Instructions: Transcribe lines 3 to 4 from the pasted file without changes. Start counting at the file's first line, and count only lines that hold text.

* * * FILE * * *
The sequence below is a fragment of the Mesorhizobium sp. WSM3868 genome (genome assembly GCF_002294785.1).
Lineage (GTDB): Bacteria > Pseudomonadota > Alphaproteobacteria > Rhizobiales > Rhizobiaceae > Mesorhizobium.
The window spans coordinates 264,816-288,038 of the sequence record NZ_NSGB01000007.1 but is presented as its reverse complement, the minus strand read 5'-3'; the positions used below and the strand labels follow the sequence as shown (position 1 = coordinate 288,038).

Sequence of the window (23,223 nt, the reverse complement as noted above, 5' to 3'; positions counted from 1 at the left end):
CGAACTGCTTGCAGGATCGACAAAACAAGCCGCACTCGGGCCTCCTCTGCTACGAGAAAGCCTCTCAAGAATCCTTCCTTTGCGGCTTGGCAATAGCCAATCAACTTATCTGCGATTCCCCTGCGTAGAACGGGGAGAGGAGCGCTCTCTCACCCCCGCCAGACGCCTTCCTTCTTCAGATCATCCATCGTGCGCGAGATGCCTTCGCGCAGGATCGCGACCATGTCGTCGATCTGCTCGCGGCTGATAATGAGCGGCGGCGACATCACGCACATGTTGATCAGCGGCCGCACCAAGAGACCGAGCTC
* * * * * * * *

The window spans coordinates 264,816-288,038 of the sequence record NZ_NSGB01000007.1 but is presented as its reverse complement, the minus strand read 5'-3'; the positions used below and the strand labels follow the sequence as shown (position 1 = coordinate 288,038).

Sequence of the window (23,223 nt, the reverse complement as noted above, 5' to 3'; positions counted from 1 at the left end):